French Guiana celebrates Abolition Day as a public holiday every 10 June. It is also sometimes referred to as Emancipation Day. This holiday only began to be observed in 2012, though of course the historical event goes back to the abolition of slavery in the colony in 1848.
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The French had colonised what is now French Guiana in the late 1700’s, then lost it to Portugal in 1809, and regained it in 1814. Soon, black African slaves were imported to the colony to work the sugar and spice plantations.
On 27 April, 1848, the French government abolished slavery in France and all its overseas possessions. This was great news for the enslaved people of French Guiana. However, that news didn’t reach them until 10 June of the same year. Thus, 10 June was chosen as the date of this holiday rather than 27 April.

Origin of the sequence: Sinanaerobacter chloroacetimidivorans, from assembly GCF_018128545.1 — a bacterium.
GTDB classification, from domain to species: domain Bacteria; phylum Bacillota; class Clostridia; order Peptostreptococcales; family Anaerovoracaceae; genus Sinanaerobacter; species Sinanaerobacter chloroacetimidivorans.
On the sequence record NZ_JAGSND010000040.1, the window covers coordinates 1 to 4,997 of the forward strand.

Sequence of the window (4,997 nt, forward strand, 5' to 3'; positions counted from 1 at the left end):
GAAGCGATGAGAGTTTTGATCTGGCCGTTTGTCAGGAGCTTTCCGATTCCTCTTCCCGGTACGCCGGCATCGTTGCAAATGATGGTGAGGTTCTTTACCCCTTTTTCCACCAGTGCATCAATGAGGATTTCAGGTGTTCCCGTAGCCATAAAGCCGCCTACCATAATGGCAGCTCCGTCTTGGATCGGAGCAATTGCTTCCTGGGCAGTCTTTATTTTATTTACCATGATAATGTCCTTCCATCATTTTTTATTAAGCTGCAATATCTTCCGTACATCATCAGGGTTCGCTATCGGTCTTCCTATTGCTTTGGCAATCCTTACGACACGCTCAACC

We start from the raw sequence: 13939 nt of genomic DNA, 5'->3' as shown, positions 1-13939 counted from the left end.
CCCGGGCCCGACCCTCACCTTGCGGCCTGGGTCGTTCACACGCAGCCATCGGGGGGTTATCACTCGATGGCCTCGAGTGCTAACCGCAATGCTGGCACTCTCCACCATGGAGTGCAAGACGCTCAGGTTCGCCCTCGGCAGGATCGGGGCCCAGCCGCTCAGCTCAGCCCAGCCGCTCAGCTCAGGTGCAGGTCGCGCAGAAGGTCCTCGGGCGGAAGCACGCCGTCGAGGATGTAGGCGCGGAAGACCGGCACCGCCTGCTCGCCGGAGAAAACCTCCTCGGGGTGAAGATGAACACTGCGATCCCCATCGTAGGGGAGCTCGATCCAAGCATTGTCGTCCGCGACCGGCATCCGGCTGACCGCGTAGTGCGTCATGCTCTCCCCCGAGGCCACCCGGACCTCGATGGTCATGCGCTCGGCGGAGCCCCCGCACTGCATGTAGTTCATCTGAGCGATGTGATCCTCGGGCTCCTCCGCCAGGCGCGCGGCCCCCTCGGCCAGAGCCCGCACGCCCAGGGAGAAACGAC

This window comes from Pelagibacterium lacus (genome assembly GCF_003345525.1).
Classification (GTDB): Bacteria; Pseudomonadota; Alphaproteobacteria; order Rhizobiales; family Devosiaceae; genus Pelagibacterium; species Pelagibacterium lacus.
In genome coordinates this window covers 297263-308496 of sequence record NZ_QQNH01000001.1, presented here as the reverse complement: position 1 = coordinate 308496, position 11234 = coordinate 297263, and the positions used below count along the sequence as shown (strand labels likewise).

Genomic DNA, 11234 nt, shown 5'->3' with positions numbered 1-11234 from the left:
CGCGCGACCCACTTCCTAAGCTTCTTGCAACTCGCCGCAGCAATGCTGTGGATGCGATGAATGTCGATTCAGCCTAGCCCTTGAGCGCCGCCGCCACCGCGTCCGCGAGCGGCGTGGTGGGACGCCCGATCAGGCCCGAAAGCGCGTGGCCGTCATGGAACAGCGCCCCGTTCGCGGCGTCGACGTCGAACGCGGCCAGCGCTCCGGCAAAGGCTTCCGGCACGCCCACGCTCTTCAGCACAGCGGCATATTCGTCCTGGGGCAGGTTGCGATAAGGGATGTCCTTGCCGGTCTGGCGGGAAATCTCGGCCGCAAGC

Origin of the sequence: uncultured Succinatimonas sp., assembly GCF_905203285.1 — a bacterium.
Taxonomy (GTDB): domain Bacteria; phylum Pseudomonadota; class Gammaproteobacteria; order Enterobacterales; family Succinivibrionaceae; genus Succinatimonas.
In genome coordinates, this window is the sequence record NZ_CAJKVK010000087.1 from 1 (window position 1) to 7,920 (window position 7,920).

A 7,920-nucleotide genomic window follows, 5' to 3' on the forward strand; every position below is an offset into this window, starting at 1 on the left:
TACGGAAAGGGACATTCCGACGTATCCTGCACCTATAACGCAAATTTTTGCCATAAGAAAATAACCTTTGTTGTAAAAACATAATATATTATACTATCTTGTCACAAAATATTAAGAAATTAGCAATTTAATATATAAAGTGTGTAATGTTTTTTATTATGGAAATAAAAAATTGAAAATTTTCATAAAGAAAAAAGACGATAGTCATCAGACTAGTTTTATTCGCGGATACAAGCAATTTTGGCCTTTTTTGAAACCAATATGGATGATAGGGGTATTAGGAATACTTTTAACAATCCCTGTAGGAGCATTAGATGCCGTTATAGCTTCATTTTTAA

The abolition of slavery greatly impacted life in French Guiana, and the descendants of freed slaves can definitely be thankful for this day. But Abolition Day can also function to point out the value of freedom to all residents of French Guiana and to encourage people to take constructive actions to abolish other social abuses or to work for social change.